As she spoke, the man Jenna assumed to be Merlin came out of the curtained-off area in the back, followed by a young woman who seemed to be glowing.

She had certainly enjoyed her reading.

The man came toward them. He had long, curling brown hair, and was wearing a cape covered in stars and moons against a deep blue velvet background.

As he came even closer, Jenna realized she knew him and smiled. “Tommy! Tommy Wainscott!”

He smiled as well and walked forward, giving her a hug and whispering, “Merlin, please, if you will, Irish!”

Tommy had gone to school with Cecilia and Ivy. They’d all been friends. On her many visits to Salem, he’d liked to tease Jenna a lot about the color of her hair.

“Merlin!” she said quickly.

“Merlin,” Ivy said, a dry edge to her voice. “Your next appointment is waiting.”

“I’d heard you were here,” Tommy said, brown eyes dancing as he looked at her. “Will I get to see you?”

“Sure,” Jenna said.

“Gotta go now! Business is good, but there’s competition in town,” he told her. He turned, thoughtfully rather than dramatically, to the young woman who was his next appointment. “If you will, please?” He indicated the back.

Jenna smiled. “So Tommy is a medium now?”

“He’s very good,” Ivy said.

“I believe you,” Jenna assured her.

“He can stand against any of them,” Cecilia said. “Even the new blood with the big boobs.”

“Who’s the new blood with the big boobs?”

“Samantha,” Cecilia said.

“Oh? Samantha Yeager—who wanted to buy the old Lexington place?” Jenna asked.

“The one and only,” Ivy said.

“She’s working at a shop down at the end of Essex Street. It’s right next to Winona’s Wine Bar. I think her people come in on the spirited side to begin with. Also, she gets lots of men who wouldn’t step foot in with a medium if their lives depended on it otherwise…”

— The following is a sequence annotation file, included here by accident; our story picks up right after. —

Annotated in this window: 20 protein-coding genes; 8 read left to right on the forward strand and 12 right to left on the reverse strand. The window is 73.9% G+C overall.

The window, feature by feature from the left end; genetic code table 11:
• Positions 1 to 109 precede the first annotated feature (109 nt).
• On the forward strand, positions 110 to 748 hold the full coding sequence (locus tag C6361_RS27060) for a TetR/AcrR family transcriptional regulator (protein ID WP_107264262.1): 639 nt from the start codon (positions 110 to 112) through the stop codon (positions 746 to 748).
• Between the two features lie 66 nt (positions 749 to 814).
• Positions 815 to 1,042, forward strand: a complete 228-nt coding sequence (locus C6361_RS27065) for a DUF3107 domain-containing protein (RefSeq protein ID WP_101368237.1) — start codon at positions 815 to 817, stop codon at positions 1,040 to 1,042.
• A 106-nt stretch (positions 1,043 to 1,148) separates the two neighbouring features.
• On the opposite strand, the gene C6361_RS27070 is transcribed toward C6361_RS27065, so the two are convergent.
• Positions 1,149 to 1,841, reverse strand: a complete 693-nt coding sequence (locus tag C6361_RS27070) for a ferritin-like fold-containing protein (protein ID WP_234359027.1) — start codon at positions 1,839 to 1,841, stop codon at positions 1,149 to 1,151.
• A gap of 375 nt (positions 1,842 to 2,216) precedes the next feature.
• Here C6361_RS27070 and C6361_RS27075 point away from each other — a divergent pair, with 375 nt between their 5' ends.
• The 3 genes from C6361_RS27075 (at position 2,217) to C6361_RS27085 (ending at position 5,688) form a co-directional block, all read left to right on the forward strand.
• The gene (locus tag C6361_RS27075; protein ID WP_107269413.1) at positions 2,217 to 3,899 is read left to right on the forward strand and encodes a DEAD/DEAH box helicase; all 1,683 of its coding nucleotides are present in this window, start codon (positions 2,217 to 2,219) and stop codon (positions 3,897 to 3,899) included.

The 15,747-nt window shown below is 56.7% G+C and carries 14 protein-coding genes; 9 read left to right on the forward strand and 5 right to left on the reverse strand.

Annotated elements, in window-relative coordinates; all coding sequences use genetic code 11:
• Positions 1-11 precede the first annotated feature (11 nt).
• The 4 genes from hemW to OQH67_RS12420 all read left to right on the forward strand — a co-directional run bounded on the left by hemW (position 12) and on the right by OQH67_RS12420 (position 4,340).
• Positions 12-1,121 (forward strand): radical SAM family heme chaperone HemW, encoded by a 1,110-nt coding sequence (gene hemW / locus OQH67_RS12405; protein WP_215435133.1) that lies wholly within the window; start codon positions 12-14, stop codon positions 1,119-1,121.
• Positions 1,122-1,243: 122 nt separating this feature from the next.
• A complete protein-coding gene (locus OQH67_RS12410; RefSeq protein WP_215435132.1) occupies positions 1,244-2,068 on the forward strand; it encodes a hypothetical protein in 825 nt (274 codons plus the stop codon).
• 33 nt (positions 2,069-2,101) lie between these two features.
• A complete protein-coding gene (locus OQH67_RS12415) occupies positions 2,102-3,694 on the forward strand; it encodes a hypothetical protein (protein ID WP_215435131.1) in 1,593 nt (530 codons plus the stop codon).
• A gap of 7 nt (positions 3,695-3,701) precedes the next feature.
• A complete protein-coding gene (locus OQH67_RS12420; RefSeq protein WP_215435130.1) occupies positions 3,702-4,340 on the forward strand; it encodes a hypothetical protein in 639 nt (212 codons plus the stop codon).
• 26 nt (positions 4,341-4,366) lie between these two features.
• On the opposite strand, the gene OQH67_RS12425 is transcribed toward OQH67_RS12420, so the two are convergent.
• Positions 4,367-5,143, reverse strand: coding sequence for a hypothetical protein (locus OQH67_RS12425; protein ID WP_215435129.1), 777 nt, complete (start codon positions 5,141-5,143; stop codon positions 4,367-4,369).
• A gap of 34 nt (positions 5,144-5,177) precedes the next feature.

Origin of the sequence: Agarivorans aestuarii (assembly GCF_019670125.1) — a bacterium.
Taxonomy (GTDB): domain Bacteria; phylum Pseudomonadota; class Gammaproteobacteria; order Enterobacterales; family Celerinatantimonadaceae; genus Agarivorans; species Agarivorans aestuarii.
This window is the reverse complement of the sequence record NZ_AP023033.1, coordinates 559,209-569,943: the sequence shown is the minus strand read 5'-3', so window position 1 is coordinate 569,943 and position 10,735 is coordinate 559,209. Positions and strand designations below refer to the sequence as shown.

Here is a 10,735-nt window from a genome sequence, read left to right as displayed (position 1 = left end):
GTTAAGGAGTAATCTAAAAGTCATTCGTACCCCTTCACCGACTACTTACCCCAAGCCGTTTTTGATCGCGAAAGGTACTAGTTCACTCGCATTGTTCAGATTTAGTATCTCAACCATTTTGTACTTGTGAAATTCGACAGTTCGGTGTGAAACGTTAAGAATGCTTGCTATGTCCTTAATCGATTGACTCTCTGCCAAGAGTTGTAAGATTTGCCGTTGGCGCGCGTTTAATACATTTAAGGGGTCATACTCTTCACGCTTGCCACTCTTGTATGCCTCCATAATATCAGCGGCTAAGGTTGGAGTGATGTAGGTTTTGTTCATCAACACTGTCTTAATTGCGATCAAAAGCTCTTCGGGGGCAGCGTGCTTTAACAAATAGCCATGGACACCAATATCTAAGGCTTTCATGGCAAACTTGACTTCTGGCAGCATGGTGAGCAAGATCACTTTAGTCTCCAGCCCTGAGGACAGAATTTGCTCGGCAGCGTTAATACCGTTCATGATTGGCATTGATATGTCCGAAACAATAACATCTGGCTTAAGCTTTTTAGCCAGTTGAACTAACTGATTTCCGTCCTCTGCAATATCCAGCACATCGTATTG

“Ah. I’m curious about her,” Jenna said. “Maybe I’ll go for a reading.”

“Merlin is much better!” Cecilia assured her.

“Much!” Ivy added.

Ivy frowned. “You’re not into a different—lifestyle these days, are you? I mean, it’s absolutely fine with us. We love our friends no matter what their religion or whatever, including sexual likes.”

Jenna smiled. “No, no lifestyle change. Just curiosity.”

“She’s investigating stuff for the Lexington House murders, silly,” Cecilia reminded her. “But, hey, we’re curious as all get-out about Samantha, too! You’ve got to come back and tell us all about it.”

“Will do,” Jenna promised.

She left the shop and walked along the pedestrian mall. Haunted Happenings remained wonderfully in full swing. She noted a row of small buckets and saw that the town fathers had figured out how to have kids bob for apples in a more sanitary fashion than when she’d been a kid. One mouth in a tub—and then it was washed and refilled. The bobbing-for-apples crew—attired in pirate gear—was busy.

A medieval group had set up to sing and play a bit farther down, and one shop front boasted The Best Haunted House In All New England.

Still farther along, a busy group had children doing mock gravestone rubbings.